EDITOR’S NOTE: This article was recently published in the Dothan Eagle’s Wiregrass Pride 2019 edition. It’s now being shared on a variety of our digital and social media platforms.
When people ask Joe Donofro where his interest in old structures comes from, he tells them “I didn’t choose historic architecture, it chose me.”
Donofro has been refurbishing old properties most of his 40 years as an architect.
“I probably enjoy taking an old building and repurposing it and doing adaptive reuse – and maybe get another hundred years’ worth of life – as much as I do designing a new building,” he said.
After graduating from Auburn University in 1979 with an architecture degree, Donofro joined his father’s firm in Dothan.
“A lot of my classmates at Auburn, they went to Atlanta or Birmingham,” he said. “I thought I’ll just go back and practice with dad. Now I realize that was probably a wise decision that I just kind of fell into because you can come back to a community like this and you can make a difference.”
As president of Donofro Architects, Donofro oversees the Dothan, Montgomery and Fort Walton studios. He has been involved in many projects in the Southeast, served as an officer in the Alabama Council of the American Institute of Architects, and been associated with various community and civic groups over the years.
His link to downtown Dothan started about 1987, when his father wanted to move their offices from South Oates Street to Ross Clark Circle.
“Dad thought I was crazy for wanting to come downtown,” he said. “I said let’s go look and see if we can find something.”
The Porter, Farmer and Thrower families were in the process of divesting themselves of real estate “and the Farmer-Porter Building (on Foster Street) was the first one that they sold.”
The Donofros paid $90,000. “We started renovating it and then a year later we moved in,” Donofro said.
They gradually finished off other spaces and now the building is full.
“It took a while, but it turned out to be a good investment,” he said.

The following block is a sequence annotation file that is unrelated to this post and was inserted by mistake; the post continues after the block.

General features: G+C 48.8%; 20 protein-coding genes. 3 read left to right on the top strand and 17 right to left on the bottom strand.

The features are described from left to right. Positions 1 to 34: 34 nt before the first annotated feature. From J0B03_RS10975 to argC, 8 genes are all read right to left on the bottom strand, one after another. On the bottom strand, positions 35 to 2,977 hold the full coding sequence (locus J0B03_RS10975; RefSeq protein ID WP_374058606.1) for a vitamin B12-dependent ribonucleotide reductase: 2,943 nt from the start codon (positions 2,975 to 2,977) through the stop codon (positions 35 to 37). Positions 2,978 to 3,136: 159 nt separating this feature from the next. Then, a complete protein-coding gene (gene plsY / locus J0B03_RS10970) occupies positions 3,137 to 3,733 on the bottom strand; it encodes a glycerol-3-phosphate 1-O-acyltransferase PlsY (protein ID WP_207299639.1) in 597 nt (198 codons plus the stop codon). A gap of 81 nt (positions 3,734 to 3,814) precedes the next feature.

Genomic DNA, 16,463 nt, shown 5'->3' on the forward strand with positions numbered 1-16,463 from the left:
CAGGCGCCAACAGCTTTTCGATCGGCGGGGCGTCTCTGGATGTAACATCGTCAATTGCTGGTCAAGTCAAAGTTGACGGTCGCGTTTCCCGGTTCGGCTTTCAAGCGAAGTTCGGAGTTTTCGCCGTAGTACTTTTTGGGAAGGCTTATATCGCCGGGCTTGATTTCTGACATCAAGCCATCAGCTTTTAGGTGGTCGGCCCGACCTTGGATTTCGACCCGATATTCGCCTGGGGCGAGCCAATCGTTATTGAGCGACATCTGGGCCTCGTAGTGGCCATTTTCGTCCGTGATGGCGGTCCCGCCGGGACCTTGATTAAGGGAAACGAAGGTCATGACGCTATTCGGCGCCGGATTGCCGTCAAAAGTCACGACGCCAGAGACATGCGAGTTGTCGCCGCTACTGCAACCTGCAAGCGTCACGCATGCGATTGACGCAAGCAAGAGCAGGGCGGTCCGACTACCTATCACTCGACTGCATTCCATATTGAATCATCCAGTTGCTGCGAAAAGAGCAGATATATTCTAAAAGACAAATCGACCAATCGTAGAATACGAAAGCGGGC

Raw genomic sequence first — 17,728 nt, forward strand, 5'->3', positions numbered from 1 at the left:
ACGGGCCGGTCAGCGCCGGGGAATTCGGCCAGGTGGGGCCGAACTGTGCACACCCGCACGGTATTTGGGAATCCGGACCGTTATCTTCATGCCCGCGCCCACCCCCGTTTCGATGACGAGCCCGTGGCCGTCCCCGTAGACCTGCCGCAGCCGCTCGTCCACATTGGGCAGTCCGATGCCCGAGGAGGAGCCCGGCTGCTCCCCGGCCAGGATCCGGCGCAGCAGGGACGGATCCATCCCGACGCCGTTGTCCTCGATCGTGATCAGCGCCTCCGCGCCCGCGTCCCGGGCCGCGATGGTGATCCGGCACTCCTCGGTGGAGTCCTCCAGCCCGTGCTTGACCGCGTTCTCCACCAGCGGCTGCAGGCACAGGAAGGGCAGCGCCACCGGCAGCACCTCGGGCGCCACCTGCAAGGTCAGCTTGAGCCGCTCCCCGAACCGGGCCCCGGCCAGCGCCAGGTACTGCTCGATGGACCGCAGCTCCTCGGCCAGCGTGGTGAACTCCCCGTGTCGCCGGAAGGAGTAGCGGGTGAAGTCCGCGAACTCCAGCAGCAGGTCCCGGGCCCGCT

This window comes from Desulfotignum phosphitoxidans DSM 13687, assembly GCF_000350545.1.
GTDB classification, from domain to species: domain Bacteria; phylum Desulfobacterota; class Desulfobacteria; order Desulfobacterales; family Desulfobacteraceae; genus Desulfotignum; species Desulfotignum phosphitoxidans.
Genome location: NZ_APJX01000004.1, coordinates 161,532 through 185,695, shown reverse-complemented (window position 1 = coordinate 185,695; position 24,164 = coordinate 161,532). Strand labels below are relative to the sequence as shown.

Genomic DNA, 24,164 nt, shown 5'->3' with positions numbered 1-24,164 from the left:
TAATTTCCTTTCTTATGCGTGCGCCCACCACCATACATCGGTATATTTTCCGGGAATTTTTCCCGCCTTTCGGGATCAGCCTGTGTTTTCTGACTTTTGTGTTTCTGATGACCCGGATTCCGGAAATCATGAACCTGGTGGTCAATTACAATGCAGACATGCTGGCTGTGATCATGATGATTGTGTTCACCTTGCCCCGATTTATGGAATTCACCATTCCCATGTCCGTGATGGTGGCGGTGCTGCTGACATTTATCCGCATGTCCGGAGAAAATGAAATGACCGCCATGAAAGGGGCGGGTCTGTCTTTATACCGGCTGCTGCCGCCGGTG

The Donofro firm was hired for other downtown projects and its reputation spread.
“Fortunately we’ve been able to go over to Bainbridge and do some work there in their core area,” he said. The firm has done jobs in Donalsonville’s core area as well as buildings in towns such as Andalusia, Thomasville and Evergreen.
“We enjoy taking old architecture and bringing it back to life,” he said.
Donofro was a driving force behind the Howell School project, which will convert the historic building a few blocks from the Dothan Civic Center into senior living apartments.
The building was constructed in 1901-1902 as a grammar school. It closed as a school in 1942. It was part of the post-World War II industrial development of Dothan when it served as a textile factory from 1947 through 1997.
The building is architecturally significant as an example of the blending of Late Victorian styles that was popular in institutional architecture in Alabama around the turn of the 20th century.
“There are a lot of neat features on Howell School that are unusual to other pieces of architecture in the city,” Donofro said. “That building had a huge collection of terra cotta trim on it which you don’t find.”
Donofro got to know about the original architect, J.W. Baughman, who was involved in many local building projects during that era. Baughman was born in South Carolina in 1861 and died in Dothan in late 1923. He is buried in the Dothan City Cemetery.